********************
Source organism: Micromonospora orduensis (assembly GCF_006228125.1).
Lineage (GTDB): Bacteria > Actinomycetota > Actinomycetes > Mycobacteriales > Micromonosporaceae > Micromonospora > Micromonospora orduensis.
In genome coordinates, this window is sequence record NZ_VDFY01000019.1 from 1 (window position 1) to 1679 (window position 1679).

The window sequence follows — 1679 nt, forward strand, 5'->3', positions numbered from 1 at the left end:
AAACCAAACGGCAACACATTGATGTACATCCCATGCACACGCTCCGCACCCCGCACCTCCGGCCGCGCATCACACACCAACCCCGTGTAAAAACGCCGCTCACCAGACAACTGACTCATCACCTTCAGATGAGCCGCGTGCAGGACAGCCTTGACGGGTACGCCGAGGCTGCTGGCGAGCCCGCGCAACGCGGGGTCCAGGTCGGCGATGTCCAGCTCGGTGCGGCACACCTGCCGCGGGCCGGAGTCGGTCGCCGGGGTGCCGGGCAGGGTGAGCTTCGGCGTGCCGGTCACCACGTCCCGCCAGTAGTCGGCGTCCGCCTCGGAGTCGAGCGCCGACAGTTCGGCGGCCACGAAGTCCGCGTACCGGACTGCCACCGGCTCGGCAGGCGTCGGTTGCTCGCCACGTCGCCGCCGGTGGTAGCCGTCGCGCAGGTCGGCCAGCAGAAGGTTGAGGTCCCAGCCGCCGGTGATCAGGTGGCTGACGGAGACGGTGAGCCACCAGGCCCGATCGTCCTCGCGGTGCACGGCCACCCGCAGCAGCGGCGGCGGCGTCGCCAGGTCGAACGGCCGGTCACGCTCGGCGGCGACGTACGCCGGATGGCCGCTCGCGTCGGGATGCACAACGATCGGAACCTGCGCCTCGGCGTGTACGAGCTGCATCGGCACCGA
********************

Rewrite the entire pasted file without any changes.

Source organism: Micromonospora orduensis (assembly GCF_006228125.1).
Lineage (GTDB): Bacteria > Actinomycetota > Actinomycetes > Mycobacteriales > Micromonosporaceae > Micromonospora > Micromonospora orduensis.
In genome coordinates, this window is sequence record NZ_VDFY01000019.1 from 1 (window position 1) to 1679 (window position 1679).

The window sequence follows — 1679 nt, forward strand, 5'->3', positions numbered from 1 at the left end:
AAACCAAACGGCAACACATTGATGTACATCCCATGCACACGCTCCGCACCCCGCACCTCCGGCCGCGCATCACACACCAACCCCGTGTAAAAACGCCGCTCACCAGACAACTGACTCATCACCTTCAGATGAGCCGCGTGCAGGACAGCCTTGACGGGTACGCCGAGGCTGCTGGCGAGCCCGCGCAACGCGGGGTCCAGGTCGGCGATGTCCAGCTCGGTGCGGCACACCTGCCGCGGGCCGGAGTCGGTCGCCGGGGTGCCGGGCAGGGTGAGCTTCGGCGTGCCGGTCACCACGTCCCGCCAGTAGTCGGCGTCCGCCTCGGAGTCGAGCGCCGACAGTTCGGCGGCCACGAAGTCCGCGTACCGGACTGCCACCGGCTCGGCAGGCGTCGGTTGCTCGCCACGTCGCCGCCGGTGGTAGCCGTCGCGCAGGTCGGCCAGCAGAAGGTTGAGGTCCCAGCCGCCGGTGATCAGGTGGCTGACGGAGACGGTGAGCCACCAGGCCCGATCGTCCTCGCGGTGCACGGCCACCCGCAGCAGCGGCGGCGGCGTCGCCAGGTCGAACGGCCGGTCACGCTCGGCGGCGACGTACGCCGGATGGCCGCTCGCGTCGGGATGCACAACGATCGGAACCTGCGCCTCGGCGTGTACGAGCTGCATCGGCACCGA